Experience a once-in-a-lifetime opportunity to witness one of the greatest archaeological finds of the 20th century—the Dead Sea Scrolls, which include the earliest known Biblical writings.I will comment on the Milwaukee exhibit in a separate post. For a much more thorough review than I intend to do, see John’s post here.
If you are in the Twin Cities any time between now and October 24th, I highly recommend you take a few hours to go see the exhibit at the Science Museum. Of the three exhibits I’ve seen, the scope of the MN exhibit is the most comprehensive in terms of background information related to the Scrolls and the site of Qumran. I’m more familiar than the average person with the various theories and debates related to the DSS, and the main thing that impressed me about the MN exhibit was how it laid out all the options related to the identity of the sect and the possible uses of the site without privileging any particular angle. The exhibit does not play up a simplistic either/or dichotomy of Jerusalem origins vs. Qumran Essene origin that might have been assumed from some of the media coverage. While past exhibits have mentioned the existence of multiple theories, this is the only one I’ve seen that incorporates the information on multiple theories throughout the exhibit and doesn’t “spin” the evidence in favor of any particular perspective. (Concerning the San Diego exhibit, Bob Cargill pointed out that his documentary at the exhibit laid out the options. While that may be so, I saw the exhibit but not the movie and the exhibit itself was very much oriented toward the “Standard Hypothesis” of Qumran Essene origin for the scrolls.)
Now I have a theory for why museums and other popular presentations of controversial issues like this present one theory as stronger and more certain than it really is. People like certainty and proof (just ask Scott). They’re uncomfortable with uncertainty, ambiguity, and tension between competing interpretations. They also don’t like to think for themselves. So while multiple theories and raw data might be presented, they’re usually told which one is the “right” answer. Not so at the MN exhibit. All the options are laid out and you’re left to decide for yourself who makes a stronger case. (In case you want someone to tell you what to think: The scrolls were not composed at Qumran by a monk-like group of Essenes. Pick any other theory and it makes more sense of the data.)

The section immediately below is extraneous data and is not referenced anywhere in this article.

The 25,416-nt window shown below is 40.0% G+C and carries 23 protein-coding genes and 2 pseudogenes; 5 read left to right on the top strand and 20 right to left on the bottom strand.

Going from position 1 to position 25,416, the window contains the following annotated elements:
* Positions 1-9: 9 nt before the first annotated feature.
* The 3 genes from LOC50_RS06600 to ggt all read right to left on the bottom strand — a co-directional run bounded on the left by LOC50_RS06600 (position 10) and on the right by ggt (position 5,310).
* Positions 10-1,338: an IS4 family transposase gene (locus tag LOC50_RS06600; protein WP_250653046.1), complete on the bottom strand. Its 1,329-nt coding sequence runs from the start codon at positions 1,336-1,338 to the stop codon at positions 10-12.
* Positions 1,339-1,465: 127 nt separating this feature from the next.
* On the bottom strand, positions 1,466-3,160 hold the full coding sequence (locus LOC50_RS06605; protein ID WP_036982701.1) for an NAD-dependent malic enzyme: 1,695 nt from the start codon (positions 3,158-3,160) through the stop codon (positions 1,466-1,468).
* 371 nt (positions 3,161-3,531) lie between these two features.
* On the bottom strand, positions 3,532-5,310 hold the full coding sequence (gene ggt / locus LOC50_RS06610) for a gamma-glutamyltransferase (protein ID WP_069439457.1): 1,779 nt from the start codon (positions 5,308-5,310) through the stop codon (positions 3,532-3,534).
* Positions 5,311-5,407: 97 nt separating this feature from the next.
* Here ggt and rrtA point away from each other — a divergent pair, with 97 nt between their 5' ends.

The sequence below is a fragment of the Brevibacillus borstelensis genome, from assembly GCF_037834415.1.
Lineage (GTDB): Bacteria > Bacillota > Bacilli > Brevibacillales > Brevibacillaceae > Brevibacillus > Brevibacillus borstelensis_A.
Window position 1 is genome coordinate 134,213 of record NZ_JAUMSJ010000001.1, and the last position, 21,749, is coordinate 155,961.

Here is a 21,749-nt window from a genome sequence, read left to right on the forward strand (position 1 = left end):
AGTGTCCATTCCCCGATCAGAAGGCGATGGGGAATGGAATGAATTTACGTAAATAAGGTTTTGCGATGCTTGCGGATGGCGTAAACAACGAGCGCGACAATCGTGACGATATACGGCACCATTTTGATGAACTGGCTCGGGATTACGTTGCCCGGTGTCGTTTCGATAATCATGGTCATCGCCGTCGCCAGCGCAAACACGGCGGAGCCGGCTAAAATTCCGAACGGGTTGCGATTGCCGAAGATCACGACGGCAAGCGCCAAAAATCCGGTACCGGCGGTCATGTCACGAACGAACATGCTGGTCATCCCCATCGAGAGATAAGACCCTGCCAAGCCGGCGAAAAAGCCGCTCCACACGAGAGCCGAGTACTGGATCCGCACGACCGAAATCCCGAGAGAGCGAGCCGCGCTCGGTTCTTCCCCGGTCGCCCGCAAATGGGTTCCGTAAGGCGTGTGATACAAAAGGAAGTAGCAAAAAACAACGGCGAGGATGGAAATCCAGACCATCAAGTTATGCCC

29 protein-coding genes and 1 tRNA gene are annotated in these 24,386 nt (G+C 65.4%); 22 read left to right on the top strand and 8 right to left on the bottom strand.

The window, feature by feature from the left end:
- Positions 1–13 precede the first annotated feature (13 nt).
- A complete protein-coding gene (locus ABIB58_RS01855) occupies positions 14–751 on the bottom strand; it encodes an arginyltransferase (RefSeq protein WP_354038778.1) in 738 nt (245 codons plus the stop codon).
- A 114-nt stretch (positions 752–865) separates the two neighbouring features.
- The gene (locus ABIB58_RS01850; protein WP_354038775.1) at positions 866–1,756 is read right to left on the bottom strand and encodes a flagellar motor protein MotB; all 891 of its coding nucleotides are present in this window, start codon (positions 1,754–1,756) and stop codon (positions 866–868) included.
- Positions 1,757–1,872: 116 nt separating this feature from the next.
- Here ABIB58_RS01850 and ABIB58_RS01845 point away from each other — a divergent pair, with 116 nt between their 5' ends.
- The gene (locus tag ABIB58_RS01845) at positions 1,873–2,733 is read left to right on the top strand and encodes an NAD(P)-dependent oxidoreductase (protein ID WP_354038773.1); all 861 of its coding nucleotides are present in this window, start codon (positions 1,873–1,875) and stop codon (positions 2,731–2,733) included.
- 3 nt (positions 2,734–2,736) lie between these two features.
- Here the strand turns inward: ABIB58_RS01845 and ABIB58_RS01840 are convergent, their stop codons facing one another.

The flow of the exhibit works well and the free audio tour was a definite plus. (The Milwaukee exhibit charges an extra $6 for an audio tour which I did not purchase.) Most of your time at the exhibit won’t be spent in the Scrolls room. There are only 5 scrolls on display at a time at the Science Museum. But the Scrolls display is really just the climax to a very comprehensive exhibit of artifacts from Second Temple Judaism and the archaeology of the Dead Sea region. One of my favorite parts of the exhibit was on how Israel is working now to preserve the scroll fragments, contrasting current methods of preservation with the “what-were-they-thinking” techniques from the 1950s (involving scotch tape, plate glass, and cigarettes – you can see the plate glass and the tape still in use on the DSS fragments displayed in Milwaukee).
As an added bonus, 28 pages of the Saint John’s Bible are on display in an additional exhibit at the end of the DSS exhibit. The Saint John’s Bible is a hand-written illuminated Bible, the first of its kind since the invention of the printing press. Scribal culture is getting a mini-revival of sorts! The artwork and script is amazing and well worth seeing.
If you get the opportunity, the Dead Sea Scrolls exhibit at the Science Museum of Minnesota is well worth the trip. It’s a once-in-a-lifetime opportunity!